Is it incorrect to refer to the Chinese language as “Mandarin”?

Yes. Also, no.

“The Chinese language” can really only refer to the written form, which is the same all over China.

Mandarin is a Chinese language. Many languages are spoken in China; the ones related to Mandarin are collectively known as Hanyu. They can be grouped in 7–12 different branches; the best-known in Western countries is probably the Yue branch, to which Cantonese belongs.

Those branches are not really mutually intelligible; linguistically, they are separate languages. (This is why reforms of the written language have been so difficult: since they don’t use letters but ideograms, the same written text can be used all over China. Calling the Chinese languages “dialects” is on some level more of a political statement of unity.)

You can compare it to the Germanic languages: some are very close, like Danish and Norwegian; others are more distant, like English and German. And while you can talk about “Germanic languages” as a unit in some contexts, it doesn’t really make much sense to speak of them all as “English” just because it happens to be more widely spoken. In the same way, it’s not correct to call all Chinese languages “Mandarin” just because it happens to be dominant, comprising some 2/3 of all speakers of Chinese languages.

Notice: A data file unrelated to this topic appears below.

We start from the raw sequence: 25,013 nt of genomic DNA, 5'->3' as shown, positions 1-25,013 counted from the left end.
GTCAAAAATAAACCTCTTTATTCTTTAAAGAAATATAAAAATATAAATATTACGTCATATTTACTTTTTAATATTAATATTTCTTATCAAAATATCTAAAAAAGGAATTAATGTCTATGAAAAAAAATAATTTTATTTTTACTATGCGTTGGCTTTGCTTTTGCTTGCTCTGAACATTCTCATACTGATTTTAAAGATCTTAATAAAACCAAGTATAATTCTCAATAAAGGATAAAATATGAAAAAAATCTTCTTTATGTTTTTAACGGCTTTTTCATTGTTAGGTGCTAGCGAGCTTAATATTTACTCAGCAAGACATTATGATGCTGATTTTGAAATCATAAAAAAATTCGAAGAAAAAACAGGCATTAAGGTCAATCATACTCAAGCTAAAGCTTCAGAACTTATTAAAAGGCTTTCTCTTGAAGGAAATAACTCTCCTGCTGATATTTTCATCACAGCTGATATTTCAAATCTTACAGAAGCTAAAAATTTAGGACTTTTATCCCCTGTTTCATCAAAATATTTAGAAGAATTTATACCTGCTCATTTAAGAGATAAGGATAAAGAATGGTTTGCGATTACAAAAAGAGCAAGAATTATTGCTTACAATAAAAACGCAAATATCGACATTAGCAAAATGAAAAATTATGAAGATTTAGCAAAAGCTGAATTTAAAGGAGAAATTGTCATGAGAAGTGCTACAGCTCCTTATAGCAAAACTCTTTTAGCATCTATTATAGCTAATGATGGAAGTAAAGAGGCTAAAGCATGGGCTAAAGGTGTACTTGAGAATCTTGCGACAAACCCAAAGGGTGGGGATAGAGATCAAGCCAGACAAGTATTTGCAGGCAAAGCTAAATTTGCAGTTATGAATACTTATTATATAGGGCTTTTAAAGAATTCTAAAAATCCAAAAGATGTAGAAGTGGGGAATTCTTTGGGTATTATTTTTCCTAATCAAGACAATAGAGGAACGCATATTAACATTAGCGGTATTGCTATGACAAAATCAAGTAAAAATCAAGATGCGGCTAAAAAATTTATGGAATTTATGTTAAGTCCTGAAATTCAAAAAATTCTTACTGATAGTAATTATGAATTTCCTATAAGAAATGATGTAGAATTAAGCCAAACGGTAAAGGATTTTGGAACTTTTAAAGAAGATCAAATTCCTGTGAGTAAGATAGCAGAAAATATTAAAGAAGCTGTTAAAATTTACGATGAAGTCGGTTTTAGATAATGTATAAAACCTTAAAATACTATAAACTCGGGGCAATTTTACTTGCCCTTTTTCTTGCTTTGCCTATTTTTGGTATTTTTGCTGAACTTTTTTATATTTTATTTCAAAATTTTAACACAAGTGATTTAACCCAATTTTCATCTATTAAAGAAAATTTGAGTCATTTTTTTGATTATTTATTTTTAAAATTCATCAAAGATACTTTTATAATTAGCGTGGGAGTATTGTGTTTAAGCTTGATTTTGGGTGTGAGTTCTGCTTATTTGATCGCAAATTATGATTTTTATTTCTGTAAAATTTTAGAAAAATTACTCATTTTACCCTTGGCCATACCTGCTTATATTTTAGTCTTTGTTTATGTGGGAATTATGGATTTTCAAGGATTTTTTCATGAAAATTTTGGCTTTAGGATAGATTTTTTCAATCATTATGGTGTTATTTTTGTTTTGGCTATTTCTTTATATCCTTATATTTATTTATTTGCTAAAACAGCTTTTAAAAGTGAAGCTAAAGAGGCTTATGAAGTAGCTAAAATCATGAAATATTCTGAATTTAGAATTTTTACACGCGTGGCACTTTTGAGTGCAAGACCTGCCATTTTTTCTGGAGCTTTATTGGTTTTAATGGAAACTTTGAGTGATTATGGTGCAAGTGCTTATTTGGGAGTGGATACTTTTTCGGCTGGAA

Of course, if you pick a Chinese person at random, there’s a good chance that the language they speak is Mandarin. And some 90% of the population is more or less fluent in Mandarin. But you can’t properly understand the plot of Everything Everywhere All At Once unless you understand that Evelyn’s family are from Hong Kong and speak Cantonese, while Waymond speaks Mandarin; they met in Hong Kong where Waymond was a refugee from China, of much lower social standing. And it’s a plot point that their daughter speaks Cantonese, but struggles with Mandarin.

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